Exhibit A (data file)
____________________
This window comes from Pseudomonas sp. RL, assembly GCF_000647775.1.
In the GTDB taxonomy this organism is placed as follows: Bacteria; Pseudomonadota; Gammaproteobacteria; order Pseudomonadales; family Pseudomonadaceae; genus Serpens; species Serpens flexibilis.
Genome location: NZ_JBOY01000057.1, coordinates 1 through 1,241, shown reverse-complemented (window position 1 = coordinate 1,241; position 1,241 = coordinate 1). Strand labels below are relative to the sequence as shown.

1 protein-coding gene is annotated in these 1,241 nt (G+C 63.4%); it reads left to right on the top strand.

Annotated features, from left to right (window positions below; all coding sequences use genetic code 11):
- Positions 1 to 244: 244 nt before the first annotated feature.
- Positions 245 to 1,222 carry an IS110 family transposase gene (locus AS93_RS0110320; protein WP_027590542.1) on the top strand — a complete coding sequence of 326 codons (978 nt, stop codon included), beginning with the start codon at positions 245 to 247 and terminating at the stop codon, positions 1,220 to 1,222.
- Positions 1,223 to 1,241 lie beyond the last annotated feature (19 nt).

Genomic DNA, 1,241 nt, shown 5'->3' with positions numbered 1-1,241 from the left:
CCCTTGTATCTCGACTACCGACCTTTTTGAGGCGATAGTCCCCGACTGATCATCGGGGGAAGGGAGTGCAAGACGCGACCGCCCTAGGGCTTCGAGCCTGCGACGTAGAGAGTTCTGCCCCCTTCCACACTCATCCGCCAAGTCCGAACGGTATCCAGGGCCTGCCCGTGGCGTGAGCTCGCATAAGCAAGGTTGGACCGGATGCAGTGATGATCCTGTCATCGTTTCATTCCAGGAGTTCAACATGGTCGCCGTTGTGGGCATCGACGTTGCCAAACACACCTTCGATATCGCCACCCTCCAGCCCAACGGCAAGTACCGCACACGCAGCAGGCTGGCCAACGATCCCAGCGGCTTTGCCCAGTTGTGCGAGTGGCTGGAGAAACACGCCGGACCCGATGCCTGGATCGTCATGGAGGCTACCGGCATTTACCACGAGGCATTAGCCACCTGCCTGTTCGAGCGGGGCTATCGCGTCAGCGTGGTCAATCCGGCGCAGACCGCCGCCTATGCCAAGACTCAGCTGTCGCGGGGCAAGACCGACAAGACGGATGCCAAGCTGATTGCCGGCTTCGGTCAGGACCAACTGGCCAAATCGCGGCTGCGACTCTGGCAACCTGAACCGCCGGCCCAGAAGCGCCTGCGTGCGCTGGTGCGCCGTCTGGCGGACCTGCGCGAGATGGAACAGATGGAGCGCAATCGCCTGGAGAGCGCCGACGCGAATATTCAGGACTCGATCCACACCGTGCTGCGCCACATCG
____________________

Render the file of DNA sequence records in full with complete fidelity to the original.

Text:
This window comes from Pseudomonas sp. RL, assembly GCF_000647775.1.
In the GTDB taxonomy this organism is placed as follows: Bacteria; Pseudomonadota; Gammaproteobacteria; order Pseudomonadales; family Pseudomonadaceae; genus Serpens; species Serpens flexibilis.
Genome location: NZ_JBOY01000057.1, coordinates 1 through 1,241, shown reverse-complemented (window position 1 = coordinate 1,241; position 1,241 = coordinate 1). Strand labels below are relative to the sequence as shown.

1 protein-coding gene is annotated in these 1,241 nt (G+C 63.4%); it reads left to right on the top strand.

Annotated features, from left to right (window positions below; all coding sequences use genetic code 11):
- Positions 1 to 244: 244 nt before the first annotated feature.
- Positions 245 to 1,222 carry an IS110 family transposase gene (locus AS93_RS0110320; protein WP_027590542.1) on the top strand — a complete coding sequence of 326 codons (978 nt, stop codon included), beginning with the start codon at positions 245 to 247 and terminating at the stop codon, positions 1,220 to 1,222.
- Positions 1,223 to 1,241 lie beyond the last annotated feature (19 nt).

Genomic DNA, 1,241 nt, shown 5'->3' with positions numbered 1-1,241 from the left:
CCCTTGTATCTCGACTACCGACCTTTTTGAGGCGATAGTCCCCGACTGATCATCGGGGGAAGGGAGTGCAAGACGCGACCGCCCTAGGGCTTCGAGCCTGCGACGTAGAGAGTTCTGCCCCCTTCCACACTCATCCGCCAAGTCCGAACGGTATCCAGGGCCTGCCCGTGGCGTGAGCTCGCATAAGCAAGGTTGGACCGGATGCAGTGATGATCCTGTCATCGTTTCATTCCAGGAGTTCAACATGGTCGCCGTTGTGGGCATCGACGTTGCCAAACACACCTTCGATATCGCCACCCTCCAGCCCAACGGCAAGTACCGCACACGCAGCAGGCTGGCCAACGATCCCAGCGGCTTTGCCCAGTTGTGCGAGTGGCTGGAGAAACACGCCGGACCCGATGCCTGGATCGTCATGGAGGCTACCGGCATTTACCACGAGGCATTAGCCACCTGCCTGTTCGAGCGGGGCTATCGCGTCAGCGTGGTCAATCCGGCGCAGACCGCCGCCTATGCCAAGACTCAGCTGTCGCGGGGCAAGACCGACAAGACGGATGCCAAGCTGATTGCCGGCTTCGGTCAGGACCAACTGGCCAAATCGCGGCTGCGACTCTGGCAACCTGAACCGCCGGCCCAGAAGCGCCTGCGTGCGCTGGTGCGCCGTCTGGCGGACCTGCGCGAGATGGAACAGATGGAGCGCAATCGCCTGGAGAGCGCCGACGCGAATATTCAGGACTCGATCCACACCGTGCTGCGCCACATCG